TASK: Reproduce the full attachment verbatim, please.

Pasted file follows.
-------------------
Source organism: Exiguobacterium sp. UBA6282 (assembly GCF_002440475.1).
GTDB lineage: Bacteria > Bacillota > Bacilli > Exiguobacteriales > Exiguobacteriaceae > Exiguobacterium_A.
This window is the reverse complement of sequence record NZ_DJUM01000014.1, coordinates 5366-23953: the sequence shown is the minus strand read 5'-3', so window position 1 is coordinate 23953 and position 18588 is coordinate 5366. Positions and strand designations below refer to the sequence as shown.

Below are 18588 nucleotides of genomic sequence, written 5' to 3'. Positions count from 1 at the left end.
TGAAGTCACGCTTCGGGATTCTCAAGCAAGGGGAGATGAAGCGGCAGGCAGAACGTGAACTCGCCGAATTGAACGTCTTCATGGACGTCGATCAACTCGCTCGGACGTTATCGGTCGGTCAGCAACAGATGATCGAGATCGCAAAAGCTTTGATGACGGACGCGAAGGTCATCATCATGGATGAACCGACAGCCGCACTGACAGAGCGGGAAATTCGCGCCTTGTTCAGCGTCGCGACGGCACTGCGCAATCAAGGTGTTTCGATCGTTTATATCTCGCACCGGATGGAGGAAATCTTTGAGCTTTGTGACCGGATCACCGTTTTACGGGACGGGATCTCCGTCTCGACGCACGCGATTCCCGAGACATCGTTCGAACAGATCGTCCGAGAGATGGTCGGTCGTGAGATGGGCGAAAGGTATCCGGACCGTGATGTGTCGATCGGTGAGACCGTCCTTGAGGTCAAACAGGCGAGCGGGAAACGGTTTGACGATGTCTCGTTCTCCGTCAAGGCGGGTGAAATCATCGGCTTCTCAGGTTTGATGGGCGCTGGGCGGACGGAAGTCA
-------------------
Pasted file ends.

Source organism: Exiguobacterium sp. UBA6282 (assembly GCF_002440475.1).
GTDB lineage: Bacteria > Bacillota > Bacilli > Exiguobacteriales > Exiguobacteriaceae > Exiguobacterium_A.
This window is the reverse complement of sequence record NZ_DJUM01000014.1, coordinates 5366-23953: the sequence shown is the minus strand read 5'-3', so window position 1 is coordinate 23953 and position 18588 is coordinate 5366. Positions and strand designations below refer to the sequence as shown.

Below are 18588 nucleotides of genomic sequence, written 5' to 3'. Positions count from 1 at the left end.
TGAAGTCACGCTTCGGGATTCTCAAGCAAGGGGAGATGAAGCGGCAGGCAGAACGTGAACTCGCCGAATTGAACGTCTTCATGGACGTCGATCAACTCGCTCGGACGTTATCGGTCGGTCAGCAACAGATGATCGAGATCGCAAAAGCTTTGATGACGGACGCGAAGGTCATCATCATGGATGAACCGACAGCCGCACTGACAGAGCGGGAAATTCGCGCCTTGTTCAGCGTCGCGACGGCACTGCGCAATCAAGGTGTTTCGATCGTTTATATCTCGCACCGGATGGAGGAAATCTTTGAGCTTTGTGACCGGATCACCGTTTTACGGGACGGGATCTCCGTCTCGACGCACGCGATTCCCGAGACATCGTTCGAACAGATCGTCCGAGAGATGGTCGGTCGTGAGATGGGCGAAAGGTATCCGGACCGTGATGTGTCGATCGGTGAGACCGTCCTTGAGGTCAAACAGGCGAGCGGGAAACGGTTTGACGATGTCTCGTTCTCCGTCAAGGCGGGTGAAATCATCGGCTTCTCAGGTTTGATGGGCGCTGGGCGGACGGAAGTCA